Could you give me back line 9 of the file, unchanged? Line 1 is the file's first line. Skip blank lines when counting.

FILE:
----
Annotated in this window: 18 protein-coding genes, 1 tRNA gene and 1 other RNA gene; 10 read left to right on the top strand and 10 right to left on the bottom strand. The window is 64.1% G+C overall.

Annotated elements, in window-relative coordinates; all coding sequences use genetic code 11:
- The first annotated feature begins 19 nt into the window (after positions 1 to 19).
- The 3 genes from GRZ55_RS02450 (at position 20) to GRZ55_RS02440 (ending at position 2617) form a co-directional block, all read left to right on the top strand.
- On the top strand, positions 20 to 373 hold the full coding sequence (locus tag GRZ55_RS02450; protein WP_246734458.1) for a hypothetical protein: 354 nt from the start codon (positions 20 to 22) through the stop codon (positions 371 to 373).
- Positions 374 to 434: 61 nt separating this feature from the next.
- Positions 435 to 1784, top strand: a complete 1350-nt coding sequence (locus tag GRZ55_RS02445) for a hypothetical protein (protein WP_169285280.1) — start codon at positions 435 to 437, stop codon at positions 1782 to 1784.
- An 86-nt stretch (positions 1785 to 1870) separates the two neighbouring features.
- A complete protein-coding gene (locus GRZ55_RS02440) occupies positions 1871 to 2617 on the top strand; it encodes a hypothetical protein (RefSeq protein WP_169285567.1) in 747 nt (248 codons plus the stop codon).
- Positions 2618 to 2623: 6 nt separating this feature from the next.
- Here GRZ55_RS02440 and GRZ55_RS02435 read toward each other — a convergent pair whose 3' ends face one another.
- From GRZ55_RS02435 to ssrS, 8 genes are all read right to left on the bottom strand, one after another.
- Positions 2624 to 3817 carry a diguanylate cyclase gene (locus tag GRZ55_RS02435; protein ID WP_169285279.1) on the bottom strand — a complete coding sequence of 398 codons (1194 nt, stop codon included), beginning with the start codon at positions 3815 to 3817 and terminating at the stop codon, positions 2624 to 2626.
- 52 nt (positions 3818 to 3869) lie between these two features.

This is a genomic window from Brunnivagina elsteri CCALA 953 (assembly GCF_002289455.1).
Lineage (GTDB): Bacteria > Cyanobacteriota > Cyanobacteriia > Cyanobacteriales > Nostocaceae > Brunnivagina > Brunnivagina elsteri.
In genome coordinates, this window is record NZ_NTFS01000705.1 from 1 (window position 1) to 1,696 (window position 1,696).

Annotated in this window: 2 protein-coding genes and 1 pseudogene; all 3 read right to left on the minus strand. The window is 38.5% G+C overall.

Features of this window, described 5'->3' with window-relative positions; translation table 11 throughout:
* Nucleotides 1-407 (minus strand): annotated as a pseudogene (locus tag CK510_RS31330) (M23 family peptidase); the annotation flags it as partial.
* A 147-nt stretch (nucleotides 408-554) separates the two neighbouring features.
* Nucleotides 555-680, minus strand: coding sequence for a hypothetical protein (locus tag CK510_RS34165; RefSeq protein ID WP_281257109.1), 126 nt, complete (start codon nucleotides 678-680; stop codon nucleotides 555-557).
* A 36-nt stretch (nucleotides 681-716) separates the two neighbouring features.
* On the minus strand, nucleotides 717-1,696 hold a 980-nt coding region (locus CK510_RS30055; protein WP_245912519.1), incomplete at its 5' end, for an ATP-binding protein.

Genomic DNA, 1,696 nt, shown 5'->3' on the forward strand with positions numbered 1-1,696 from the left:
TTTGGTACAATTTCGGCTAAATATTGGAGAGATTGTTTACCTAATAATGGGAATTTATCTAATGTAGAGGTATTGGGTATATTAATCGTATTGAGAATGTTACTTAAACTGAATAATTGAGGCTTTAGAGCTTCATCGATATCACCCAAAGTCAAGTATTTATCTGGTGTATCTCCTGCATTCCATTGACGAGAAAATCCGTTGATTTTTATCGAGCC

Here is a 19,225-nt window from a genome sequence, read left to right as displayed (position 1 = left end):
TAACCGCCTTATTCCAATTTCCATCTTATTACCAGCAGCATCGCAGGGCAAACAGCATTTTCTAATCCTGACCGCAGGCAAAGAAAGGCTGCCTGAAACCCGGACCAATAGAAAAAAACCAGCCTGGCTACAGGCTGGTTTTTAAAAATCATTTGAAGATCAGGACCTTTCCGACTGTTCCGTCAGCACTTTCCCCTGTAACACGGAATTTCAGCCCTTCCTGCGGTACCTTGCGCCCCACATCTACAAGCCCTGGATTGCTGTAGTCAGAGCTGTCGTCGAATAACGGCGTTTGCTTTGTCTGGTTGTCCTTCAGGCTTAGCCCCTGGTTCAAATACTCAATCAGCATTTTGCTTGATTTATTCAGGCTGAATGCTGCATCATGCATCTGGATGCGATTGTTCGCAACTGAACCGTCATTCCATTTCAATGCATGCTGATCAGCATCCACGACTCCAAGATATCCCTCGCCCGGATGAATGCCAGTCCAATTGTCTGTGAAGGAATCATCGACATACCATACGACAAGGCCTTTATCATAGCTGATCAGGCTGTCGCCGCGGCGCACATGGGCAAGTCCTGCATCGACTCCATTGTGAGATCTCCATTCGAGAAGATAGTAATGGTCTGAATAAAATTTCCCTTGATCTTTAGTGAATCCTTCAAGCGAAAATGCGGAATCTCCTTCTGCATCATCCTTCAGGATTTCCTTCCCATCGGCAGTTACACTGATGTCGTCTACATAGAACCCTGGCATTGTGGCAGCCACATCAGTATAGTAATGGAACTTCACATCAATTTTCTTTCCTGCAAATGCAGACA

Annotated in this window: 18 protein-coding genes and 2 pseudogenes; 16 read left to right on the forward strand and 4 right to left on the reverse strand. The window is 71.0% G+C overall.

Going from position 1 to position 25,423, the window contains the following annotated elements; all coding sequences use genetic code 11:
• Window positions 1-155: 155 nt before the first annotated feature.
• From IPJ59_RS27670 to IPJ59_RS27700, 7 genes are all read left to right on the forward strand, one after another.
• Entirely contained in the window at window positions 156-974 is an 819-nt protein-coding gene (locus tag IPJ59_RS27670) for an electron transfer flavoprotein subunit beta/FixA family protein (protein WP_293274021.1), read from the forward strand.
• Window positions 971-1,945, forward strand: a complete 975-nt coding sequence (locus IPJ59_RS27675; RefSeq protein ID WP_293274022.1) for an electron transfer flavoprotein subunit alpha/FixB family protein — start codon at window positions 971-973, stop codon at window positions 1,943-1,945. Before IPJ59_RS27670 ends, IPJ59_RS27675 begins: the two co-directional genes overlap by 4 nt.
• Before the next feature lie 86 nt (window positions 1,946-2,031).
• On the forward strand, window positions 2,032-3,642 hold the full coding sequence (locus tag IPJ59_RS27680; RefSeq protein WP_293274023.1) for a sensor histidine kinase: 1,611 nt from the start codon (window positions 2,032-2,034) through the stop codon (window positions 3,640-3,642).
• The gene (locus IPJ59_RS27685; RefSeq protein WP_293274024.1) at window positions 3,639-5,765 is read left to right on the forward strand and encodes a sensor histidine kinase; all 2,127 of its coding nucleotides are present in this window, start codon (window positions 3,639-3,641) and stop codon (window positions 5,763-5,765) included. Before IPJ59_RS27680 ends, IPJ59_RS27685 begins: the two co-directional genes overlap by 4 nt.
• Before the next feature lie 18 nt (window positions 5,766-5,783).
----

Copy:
- A complete protein-coding gene (locus GRZ55_RS02440) occupies positions 1871 to 2617 on the top strand; it encodes a hypothetical protein (RefSeq protein WP_169285567.1) in 747 nt (248 codons plus the stop codon).